Media Mix, Oct. 21, 2012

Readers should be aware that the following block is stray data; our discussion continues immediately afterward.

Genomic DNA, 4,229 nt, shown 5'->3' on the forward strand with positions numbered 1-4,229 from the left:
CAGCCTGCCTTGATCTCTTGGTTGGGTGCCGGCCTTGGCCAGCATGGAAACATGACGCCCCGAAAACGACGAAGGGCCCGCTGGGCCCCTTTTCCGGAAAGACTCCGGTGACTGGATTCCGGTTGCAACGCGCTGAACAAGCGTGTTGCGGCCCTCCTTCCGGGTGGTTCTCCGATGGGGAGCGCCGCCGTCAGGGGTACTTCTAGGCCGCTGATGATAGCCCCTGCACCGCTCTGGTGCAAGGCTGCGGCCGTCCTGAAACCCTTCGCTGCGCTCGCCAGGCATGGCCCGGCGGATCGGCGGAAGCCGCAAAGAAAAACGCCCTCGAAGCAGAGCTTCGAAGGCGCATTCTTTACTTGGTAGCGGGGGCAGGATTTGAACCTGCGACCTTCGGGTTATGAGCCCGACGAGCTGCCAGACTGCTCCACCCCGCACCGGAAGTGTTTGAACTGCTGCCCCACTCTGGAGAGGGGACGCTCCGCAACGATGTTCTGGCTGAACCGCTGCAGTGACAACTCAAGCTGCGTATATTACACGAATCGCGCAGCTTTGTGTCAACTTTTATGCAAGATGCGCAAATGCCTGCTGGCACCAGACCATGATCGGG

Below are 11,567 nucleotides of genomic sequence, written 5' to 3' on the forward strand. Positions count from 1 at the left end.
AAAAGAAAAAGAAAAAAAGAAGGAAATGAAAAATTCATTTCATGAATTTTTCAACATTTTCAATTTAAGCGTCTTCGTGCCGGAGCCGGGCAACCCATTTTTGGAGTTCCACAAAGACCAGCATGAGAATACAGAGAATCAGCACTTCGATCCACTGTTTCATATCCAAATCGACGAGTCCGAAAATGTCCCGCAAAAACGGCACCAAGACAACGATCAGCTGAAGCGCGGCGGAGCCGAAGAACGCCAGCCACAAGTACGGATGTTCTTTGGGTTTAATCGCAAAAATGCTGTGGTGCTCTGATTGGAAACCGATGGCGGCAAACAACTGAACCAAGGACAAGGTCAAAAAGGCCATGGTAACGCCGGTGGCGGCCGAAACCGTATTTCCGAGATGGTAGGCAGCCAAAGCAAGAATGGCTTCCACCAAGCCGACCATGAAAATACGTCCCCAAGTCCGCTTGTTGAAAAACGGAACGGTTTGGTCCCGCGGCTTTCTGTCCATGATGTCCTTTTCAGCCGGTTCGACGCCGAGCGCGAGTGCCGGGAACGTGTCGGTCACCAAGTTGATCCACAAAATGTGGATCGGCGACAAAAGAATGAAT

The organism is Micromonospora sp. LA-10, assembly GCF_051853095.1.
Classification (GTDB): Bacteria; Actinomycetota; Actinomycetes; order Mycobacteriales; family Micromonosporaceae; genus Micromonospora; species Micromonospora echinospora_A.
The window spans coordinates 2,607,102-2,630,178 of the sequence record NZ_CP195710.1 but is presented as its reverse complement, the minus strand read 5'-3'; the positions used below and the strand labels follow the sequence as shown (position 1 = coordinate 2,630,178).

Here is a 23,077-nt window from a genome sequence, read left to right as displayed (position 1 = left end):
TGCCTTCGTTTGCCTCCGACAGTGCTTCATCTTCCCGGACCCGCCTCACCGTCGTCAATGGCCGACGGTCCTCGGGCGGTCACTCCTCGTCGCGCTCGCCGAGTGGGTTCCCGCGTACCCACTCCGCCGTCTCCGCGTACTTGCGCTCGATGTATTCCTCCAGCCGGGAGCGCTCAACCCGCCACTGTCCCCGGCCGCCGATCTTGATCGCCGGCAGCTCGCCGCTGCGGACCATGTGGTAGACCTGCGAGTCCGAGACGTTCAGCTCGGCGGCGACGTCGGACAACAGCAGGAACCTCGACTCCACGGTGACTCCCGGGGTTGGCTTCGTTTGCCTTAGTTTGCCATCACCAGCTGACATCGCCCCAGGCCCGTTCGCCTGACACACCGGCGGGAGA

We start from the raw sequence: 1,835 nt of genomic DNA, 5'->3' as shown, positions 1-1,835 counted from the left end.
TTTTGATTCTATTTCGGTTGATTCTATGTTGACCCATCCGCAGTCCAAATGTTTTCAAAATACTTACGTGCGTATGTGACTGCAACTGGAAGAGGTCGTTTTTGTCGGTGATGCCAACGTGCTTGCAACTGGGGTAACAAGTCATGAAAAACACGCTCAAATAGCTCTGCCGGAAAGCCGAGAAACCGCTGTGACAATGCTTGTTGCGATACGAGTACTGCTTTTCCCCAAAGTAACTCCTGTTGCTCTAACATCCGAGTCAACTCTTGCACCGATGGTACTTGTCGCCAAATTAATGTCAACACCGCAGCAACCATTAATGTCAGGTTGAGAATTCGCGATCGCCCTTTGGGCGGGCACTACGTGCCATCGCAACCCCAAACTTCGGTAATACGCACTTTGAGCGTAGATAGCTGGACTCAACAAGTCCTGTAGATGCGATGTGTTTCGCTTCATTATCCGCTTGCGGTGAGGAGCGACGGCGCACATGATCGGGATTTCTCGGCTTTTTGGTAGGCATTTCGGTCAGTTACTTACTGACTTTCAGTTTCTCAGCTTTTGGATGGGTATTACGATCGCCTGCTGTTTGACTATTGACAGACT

Here’s this week’s Media Mix, which is about an ongoing scandal involving singer Sachiko Kobayashi. In the column, I refer to Kobayashi as “the queen of enka,” though that label tends to be thrown around a lot in the show biz press and is used to describe half a dozen other female entertainers. Kobayashi is a lesser light in the enka world in terms of talent–not for nothing does she invest so much in costumes. Until she got married, she was a real success as a brand, which matters much more than singing ability. The column might be misleading by giving the impression that Kobayashi is something of a rebel by having quit her production company in 1987, but that’s a fairly common route for enka singers who truly make their calling into a lifelong career. The style itself is characterized by suffering and overcoming (or not overcoming) great difficulties, so the whole idea of paying penance for quitting a talent agency and then spending years in the wilderness building up one’s reputation from zero fits the enka image quite well. As with so many creative endeavors in Japan, apprenticeship is central to the business of enka. Traditionally, singers became attached to established songwriters at a very early age, and if they were females there were the inevitable rumors about love affairs, even if the apprentice was a teenager. The vocal skills needed to sing enka properly are formidable, and it can take years to master them. Nevertheless, it is the material that determines success, so young enka singers tended to be identified with their mentors, who wrote their songs–or, at least, their lyrics, since, like the blues, the musical patterns associated with enka are limited. After a certain number of years in the limelight, the singer may then decide to quit whatever talent agency he or she is signed to and go solo, at which point the real hardship begins. In the enka world, concerts are called “eigyo” (sales activities), because that’s what they are. Though top enka singers occasionally land singles on the pop charts, very few make any kind of living on recordings. It’s all made through concert appearances in small towns where people pay good money for a show that usually includes several support singers as well as lots of funny banter and dramatic sketches; and, of course, many costume changes, props, and a full complement of live musicians, all of which cost money, which is why enka concerts tend to be more expensive than the average pop show. As mentioned at the end of the column, enka is dying as a popular art form as the country ages because older fans aren’t being replaced by younger ones. Kobayashi, in a sense, represents a dying breed, and it should be noted that her new single, written by superstar singer-songwriter Masashi Sada, is not enka. Another “queen of enka,” Aki Yashiro, who is, objectively speaking, a much better singer than Kobayashi is and certainly a more successful businesswoman (she followed the usual enka practice of marrying her longtime manager), has just released an album of Western jazz standards sung in both Japanese and English. It’s a one-off, not a career course correction, but it keeps Yashiro relevant commercially.

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